Students and staff at Benjamin Franklin Elementary School will be relocated to the main building of the school at 5735 Rising Sun Avenue Monday. The move, from the school's temporary location at Pilgrim Baptist Church, is due to environmental reasons, according to a statement released by the district tonight.
District spokeswoman Shana Kemp did not provide detail as to what the issue was, but said that the Department of Public Health will conduct a "thorough check of the building."
"More information will be provided as the District, the Philadelphia Department of Public Health and the PFT fully assess the situation," she said.
Massachusetts' education commissioner proposed a set of regulations that would radically overhaul the way teachers and administrators are evaluated, making student MCAS results central to judging their performance, according to a Boston Globe article.
The proposed regulations would reward teachers and administrators whose students show more than a year’s worth of growth in proficiency under the Massachusetts Comprehensive Assessment System and on other exams, while educators whose students underperform would be placed on one-year “improvement plans.’’ Under the proposal, teachers could face termination if they do not demonstrate progress.
The goal is to fix a long-broken evaluation system that too often fails to provide constructive feedback to educators on how they need to improve and on what they are doing right, Mitchell Chester, the state’s commissioner of elementary and secondary education, said in an interview.
After a months-long investigation, two district employees suspended for blowing the whistle on a procurement contract switch from a white-owned to a black-owned enterprise last winter have been fired, according to a district source.
Procurement director John Byers and Francis Dougherty, who worked in Deputy Superintendent Leroy Nunery’s office, were fired March 30. A district spokeswoman said she wasn't aware of the matter and couldn't comment on personnel matters.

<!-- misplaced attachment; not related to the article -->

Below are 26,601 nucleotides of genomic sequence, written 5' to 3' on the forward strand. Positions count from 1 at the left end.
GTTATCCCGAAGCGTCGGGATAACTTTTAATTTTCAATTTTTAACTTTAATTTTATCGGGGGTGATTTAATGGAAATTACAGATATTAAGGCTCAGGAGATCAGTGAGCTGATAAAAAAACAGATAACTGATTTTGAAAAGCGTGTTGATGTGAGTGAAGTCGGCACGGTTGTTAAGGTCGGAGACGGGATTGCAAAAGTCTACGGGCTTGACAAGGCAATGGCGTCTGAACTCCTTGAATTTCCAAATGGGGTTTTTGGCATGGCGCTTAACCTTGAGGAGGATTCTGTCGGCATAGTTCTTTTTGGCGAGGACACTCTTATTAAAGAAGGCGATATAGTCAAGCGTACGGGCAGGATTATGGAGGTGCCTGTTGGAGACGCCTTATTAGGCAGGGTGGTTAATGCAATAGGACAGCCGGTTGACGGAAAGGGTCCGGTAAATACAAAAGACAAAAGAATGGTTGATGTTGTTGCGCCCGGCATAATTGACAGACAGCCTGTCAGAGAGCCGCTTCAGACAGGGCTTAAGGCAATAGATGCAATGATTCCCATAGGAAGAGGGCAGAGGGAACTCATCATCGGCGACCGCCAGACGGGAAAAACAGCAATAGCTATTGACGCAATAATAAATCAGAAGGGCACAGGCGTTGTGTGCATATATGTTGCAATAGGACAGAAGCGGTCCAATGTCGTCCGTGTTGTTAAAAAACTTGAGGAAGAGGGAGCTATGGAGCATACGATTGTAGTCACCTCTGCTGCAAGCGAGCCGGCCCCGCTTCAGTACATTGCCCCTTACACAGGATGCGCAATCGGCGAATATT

Superintendent Arlene Ackerman placed Byers and Dougherty, along with four others, on a two-week, paid administrative leave in December pending an inquiry conducted by Pepper Hamilton LP, into "apparent inconsistencies in the distribution of prime contracts to vendors."
The other four staffers returned to work in January.
Superintendent Arlene Ackerman is going national when her interview with CNN's education correspondent Steve Perry airs on Anderson Cooper 360 tonight. Her interview, and the show's focus on the district's Parent University, is scheduled to air several times on CNN and Headline News over the next several days, according to the district.
The district has boasted that the program has assisted over 22,000 parents across the city with classes and workshops on family and financial literacy, professional certifications and college degree attainment, and other matters, since it began nearly three years ago.
But with the district facing a massive budget shortfall, "the viability of the program is in jeopardy," officials said. They hope the national exposure will shed light on how important the program is to helping turn the city’s public schools around.
From Philadelphia School District's blog, A Broad View: